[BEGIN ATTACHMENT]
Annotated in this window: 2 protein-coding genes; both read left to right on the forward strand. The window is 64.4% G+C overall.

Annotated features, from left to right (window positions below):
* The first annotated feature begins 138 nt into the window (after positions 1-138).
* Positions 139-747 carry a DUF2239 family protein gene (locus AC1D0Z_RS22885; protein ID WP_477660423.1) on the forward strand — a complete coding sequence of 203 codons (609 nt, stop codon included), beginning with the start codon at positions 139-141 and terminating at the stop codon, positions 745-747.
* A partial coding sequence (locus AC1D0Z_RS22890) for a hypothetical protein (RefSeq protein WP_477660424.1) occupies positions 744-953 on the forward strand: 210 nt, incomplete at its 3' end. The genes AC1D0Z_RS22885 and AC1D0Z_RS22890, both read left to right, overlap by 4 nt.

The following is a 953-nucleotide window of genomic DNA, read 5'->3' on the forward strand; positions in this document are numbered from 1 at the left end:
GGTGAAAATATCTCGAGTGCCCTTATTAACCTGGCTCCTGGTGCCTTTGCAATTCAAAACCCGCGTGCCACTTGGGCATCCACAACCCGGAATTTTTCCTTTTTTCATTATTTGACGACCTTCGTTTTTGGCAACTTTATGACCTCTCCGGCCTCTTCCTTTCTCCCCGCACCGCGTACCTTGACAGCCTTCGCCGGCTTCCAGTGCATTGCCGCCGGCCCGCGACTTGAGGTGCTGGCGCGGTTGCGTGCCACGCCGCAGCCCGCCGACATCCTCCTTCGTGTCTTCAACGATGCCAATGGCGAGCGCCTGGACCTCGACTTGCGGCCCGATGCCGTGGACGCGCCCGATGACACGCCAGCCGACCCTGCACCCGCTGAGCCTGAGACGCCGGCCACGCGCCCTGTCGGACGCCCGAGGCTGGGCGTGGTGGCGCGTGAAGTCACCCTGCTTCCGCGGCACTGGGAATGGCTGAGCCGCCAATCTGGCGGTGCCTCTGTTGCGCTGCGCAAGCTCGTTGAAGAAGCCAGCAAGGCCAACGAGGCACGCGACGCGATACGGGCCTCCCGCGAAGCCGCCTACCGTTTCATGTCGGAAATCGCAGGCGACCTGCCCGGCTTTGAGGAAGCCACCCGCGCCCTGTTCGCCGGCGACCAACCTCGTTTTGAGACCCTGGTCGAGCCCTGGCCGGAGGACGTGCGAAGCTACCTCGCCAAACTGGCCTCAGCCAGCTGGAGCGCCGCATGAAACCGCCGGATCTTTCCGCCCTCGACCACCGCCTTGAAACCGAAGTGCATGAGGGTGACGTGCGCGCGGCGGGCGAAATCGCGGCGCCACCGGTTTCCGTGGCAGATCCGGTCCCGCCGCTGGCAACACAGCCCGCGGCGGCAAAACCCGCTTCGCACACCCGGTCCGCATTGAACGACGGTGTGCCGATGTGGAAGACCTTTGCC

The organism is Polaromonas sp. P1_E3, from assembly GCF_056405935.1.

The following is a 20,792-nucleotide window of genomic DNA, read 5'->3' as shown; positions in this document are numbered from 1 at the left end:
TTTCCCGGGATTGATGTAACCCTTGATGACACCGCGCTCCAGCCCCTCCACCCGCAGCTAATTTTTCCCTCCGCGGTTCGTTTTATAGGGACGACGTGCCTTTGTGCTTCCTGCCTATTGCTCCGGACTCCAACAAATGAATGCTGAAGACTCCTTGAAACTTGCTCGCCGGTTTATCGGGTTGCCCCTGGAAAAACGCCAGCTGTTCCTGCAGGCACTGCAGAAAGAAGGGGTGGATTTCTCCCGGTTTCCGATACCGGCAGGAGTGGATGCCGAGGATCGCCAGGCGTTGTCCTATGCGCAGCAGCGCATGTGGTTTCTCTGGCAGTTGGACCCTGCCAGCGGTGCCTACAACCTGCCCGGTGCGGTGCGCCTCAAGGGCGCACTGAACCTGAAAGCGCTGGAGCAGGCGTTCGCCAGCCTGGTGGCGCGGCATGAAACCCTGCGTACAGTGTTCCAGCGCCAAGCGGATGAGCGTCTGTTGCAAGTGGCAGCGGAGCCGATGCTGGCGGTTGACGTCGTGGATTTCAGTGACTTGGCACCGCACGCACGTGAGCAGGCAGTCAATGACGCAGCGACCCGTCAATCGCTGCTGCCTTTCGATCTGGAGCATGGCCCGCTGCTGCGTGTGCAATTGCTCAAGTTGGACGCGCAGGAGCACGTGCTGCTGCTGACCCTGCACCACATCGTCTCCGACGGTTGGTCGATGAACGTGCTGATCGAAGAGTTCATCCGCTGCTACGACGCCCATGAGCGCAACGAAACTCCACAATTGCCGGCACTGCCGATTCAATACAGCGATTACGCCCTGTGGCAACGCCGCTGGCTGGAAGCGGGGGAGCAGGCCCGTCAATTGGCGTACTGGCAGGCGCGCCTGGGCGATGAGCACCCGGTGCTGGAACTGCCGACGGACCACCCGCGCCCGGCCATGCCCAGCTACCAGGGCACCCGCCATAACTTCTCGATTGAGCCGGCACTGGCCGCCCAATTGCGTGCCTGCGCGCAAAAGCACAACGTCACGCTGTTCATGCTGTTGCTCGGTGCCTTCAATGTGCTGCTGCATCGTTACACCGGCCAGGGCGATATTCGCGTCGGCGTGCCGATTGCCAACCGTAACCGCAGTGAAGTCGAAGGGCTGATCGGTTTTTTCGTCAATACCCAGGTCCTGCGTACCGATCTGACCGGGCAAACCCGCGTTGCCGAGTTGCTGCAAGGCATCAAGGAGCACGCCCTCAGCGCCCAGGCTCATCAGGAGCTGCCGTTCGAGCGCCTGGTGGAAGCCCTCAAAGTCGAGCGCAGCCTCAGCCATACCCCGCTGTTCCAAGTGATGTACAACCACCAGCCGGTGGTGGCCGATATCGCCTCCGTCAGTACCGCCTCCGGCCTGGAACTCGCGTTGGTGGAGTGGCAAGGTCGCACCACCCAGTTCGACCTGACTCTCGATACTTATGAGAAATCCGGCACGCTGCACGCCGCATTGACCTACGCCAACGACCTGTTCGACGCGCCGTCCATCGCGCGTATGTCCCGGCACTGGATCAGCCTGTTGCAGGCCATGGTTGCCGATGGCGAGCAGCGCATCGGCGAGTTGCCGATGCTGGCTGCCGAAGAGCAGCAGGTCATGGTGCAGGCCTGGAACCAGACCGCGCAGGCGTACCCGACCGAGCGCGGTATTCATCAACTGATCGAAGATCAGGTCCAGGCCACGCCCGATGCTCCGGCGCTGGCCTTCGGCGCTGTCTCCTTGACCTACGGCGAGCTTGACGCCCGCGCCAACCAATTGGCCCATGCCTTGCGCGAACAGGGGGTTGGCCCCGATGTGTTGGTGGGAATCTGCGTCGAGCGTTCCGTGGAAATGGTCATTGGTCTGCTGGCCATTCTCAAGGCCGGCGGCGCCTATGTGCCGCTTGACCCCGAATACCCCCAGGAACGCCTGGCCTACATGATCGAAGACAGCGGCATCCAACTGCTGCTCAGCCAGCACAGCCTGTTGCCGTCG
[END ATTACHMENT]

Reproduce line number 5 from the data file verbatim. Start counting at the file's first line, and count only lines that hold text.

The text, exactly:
* A partial coding sequence (locus AC1D0Z_RS22890) for a hypothetical protein (RefSeq protein WP_477660424.1) occupies positions 744-953 on the forward strand: 210 nt, incomplete at its 3' end. The genes AC1D0Z_RS22885 and AC1D0Z_RS22890, both read left to right, overlap by 4 nt.